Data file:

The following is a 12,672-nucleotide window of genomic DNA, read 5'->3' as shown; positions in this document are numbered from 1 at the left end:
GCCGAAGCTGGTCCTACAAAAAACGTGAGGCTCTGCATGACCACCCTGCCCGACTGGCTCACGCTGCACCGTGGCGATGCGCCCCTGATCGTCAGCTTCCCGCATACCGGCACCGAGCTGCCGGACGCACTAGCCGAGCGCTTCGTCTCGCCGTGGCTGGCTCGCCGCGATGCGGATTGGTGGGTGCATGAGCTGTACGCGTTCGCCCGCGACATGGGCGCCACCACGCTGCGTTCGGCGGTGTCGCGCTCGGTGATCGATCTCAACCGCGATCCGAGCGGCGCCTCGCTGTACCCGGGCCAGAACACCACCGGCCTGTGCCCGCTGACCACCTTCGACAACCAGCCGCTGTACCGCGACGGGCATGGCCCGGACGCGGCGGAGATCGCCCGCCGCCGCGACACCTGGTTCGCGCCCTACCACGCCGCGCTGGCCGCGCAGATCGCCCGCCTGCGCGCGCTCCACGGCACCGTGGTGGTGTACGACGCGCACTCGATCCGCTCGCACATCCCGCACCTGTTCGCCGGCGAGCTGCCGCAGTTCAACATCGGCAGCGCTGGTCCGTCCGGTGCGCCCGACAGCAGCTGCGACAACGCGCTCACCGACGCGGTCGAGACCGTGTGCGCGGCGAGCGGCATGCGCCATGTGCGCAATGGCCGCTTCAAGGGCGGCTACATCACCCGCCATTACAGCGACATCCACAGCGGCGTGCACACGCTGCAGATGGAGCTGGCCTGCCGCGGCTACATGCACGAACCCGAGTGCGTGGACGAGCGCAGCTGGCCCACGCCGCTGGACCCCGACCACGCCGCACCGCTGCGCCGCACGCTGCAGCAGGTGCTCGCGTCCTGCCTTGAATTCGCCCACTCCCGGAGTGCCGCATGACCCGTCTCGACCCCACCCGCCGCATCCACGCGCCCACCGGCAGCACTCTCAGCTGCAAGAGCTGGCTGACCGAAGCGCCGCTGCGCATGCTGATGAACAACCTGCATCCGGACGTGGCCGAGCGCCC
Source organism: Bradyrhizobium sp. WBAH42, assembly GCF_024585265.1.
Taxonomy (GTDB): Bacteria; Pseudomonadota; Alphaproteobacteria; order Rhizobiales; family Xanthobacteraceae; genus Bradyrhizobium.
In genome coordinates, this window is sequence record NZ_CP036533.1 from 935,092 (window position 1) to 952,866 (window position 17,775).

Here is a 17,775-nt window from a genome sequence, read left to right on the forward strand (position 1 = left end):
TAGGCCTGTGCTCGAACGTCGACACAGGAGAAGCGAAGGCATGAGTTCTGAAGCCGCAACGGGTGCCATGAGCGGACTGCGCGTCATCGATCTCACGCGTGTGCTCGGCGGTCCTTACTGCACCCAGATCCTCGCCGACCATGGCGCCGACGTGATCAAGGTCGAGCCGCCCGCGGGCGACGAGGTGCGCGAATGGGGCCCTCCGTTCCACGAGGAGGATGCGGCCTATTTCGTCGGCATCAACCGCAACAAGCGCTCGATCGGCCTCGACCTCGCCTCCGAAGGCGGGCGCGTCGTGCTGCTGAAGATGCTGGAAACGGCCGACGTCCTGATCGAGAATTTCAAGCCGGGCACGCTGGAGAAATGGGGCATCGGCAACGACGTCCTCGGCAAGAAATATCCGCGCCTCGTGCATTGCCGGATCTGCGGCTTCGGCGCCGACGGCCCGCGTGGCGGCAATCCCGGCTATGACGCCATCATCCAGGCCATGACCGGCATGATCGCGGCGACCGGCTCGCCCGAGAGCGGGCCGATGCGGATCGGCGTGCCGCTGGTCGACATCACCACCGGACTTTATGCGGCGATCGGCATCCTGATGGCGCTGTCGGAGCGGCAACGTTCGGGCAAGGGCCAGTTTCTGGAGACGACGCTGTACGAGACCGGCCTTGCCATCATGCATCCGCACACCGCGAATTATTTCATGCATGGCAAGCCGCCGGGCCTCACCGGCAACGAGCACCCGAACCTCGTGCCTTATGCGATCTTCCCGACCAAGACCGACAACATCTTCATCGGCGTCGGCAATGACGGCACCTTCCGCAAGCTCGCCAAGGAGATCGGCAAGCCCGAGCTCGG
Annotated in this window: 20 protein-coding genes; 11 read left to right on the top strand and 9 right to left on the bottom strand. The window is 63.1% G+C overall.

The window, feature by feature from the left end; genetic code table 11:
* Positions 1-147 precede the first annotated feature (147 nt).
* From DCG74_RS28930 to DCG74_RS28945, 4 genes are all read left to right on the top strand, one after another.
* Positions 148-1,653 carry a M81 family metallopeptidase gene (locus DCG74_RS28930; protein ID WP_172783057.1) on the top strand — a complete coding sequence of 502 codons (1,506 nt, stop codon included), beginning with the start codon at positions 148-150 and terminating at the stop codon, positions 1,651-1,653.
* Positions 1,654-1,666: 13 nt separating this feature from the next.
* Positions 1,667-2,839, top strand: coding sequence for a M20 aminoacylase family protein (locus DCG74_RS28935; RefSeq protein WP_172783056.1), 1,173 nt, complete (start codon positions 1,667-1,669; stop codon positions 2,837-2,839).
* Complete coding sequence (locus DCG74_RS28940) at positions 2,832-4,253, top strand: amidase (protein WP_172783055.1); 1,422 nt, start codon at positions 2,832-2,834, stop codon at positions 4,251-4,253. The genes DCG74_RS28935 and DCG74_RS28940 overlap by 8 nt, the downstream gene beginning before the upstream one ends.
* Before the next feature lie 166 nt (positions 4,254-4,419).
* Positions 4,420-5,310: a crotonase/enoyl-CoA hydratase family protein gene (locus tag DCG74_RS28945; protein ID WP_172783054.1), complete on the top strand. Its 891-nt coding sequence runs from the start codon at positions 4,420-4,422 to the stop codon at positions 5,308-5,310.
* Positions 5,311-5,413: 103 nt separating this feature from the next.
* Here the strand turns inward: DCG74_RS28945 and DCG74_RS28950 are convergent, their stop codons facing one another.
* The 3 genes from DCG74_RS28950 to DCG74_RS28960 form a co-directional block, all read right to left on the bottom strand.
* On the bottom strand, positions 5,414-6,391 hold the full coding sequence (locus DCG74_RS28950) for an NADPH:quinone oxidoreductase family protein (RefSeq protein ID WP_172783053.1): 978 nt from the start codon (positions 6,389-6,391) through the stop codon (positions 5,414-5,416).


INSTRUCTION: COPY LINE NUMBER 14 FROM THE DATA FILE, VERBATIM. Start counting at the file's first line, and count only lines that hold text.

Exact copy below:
* Positions 1,667-2,839, top strand: coding sequence for a M20 aminoacylase family protein (locus DCG74_RS28935; RefSeq protein WP_172783056.1), 1,173 nt, complete (start codon positions 1,667-1,669; stop codon positions 2,837-2,839).